A bittersweet day

Almost without fail, I seem to get lots of traffic on days when I’m away from my computer.  Today was one such day.  I got a lovely link from Glenn Reynolds, but I couldn’t capitalize upon it by adding some scintillating posts because I’ve been gone all day.  This inability to post, despite high traffic, wasn’t what made the day bittersweet, though.  What made it bittersweet was that I took my mother to visit old friends whom I haven’t seen in twenty years, despite the fact that they were an integral part of both my childhood and my young adult years.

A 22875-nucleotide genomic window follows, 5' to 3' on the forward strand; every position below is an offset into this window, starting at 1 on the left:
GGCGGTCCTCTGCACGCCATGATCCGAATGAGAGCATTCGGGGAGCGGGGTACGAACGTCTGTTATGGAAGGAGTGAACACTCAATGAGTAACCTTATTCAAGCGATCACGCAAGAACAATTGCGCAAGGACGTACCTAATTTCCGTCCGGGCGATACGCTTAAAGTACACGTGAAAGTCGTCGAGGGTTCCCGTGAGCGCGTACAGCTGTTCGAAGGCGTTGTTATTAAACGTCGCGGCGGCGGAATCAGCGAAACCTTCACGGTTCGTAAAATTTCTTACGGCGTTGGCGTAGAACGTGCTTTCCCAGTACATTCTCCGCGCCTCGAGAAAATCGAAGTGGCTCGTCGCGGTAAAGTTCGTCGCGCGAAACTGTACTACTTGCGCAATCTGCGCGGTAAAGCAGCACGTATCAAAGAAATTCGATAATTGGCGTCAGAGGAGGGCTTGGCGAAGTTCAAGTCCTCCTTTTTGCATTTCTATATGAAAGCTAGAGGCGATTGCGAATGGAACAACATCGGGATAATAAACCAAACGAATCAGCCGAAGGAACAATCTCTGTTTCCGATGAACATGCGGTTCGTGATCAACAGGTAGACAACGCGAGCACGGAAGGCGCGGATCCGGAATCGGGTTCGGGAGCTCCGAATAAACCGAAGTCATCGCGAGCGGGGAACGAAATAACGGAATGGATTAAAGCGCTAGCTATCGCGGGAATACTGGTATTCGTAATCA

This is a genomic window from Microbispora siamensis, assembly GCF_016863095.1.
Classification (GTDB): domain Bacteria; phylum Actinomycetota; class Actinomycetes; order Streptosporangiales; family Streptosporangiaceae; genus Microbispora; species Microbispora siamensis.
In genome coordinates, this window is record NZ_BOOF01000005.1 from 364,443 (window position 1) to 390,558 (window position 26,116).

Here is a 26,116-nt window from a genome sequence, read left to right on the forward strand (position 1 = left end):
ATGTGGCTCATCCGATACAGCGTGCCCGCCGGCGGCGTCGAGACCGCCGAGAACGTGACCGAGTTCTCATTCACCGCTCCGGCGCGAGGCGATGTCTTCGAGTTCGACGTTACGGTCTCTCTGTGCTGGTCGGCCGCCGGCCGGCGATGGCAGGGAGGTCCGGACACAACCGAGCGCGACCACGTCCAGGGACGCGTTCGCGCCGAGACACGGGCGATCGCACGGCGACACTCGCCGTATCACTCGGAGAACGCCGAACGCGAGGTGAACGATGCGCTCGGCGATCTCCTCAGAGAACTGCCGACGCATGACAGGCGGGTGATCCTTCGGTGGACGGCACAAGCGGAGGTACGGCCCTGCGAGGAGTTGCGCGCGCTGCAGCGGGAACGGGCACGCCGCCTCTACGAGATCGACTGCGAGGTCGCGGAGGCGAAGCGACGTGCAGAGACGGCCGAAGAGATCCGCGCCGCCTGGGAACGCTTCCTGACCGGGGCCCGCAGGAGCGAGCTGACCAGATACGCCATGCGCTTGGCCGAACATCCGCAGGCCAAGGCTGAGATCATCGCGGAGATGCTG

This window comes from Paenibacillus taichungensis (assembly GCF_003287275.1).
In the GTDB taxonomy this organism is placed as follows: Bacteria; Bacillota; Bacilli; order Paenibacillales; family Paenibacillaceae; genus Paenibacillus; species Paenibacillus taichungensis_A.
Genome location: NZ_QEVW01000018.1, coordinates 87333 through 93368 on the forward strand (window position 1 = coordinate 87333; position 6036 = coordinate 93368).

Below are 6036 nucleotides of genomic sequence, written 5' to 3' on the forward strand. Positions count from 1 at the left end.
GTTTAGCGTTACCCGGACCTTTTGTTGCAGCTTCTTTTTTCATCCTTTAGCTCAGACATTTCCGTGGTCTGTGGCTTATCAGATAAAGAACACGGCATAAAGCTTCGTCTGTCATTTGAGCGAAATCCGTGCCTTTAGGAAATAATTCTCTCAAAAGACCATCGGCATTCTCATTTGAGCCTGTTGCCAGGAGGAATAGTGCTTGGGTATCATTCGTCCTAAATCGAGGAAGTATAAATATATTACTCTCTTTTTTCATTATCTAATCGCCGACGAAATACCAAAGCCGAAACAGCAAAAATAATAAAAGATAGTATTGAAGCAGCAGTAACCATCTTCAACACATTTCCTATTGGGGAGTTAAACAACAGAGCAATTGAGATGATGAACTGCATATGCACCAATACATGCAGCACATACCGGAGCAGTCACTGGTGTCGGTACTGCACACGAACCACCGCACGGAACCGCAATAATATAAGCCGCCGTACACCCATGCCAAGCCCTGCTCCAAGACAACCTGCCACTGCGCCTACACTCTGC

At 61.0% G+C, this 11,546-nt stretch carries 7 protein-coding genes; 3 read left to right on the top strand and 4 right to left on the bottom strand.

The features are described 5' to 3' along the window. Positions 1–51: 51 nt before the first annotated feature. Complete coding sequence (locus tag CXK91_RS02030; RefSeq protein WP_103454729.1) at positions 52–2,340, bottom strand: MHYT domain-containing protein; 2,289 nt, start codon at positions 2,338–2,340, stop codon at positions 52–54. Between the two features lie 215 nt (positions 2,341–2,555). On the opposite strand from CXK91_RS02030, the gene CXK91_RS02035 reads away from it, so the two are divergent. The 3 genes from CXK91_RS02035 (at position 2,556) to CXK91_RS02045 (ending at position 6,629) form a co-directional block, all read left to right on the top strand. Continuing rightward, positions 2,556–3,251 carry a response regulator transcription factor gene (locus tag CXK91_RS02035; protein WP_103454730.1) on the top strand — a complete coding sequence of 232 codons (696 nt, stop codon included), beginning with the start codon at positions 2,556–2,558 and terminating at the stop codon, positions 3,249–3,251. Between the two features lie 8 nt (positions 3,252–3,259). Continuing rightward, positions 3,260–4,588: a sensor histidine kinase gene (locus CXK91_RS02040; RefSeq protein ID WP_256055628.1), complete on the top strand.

It was very strange meeting up with them, but in a good way.  We’d all changed a great deal — my Mom’s friends are in their high 80s, while their child is, like me, middle-aged — but they were still, in essential ways, themselves.  The mannerisms, the humor, the warmth — all still there.  Even the half of the couple who was quite diminished by age and illness beamed with happiness when we walked in.

Given how old and frail my mom and her friends are, I had anticipated that our visit would last perhaps half an hour.  Instead, we stayed for two and a half hours, catching up on old times, sharing stories about children and common acquaintances, and generally renewing a very good, very deep friendship.  Even my Mom, who has kept in touch with her friends by phone, got a treat because she hasn’t seen them face-to-face in several years.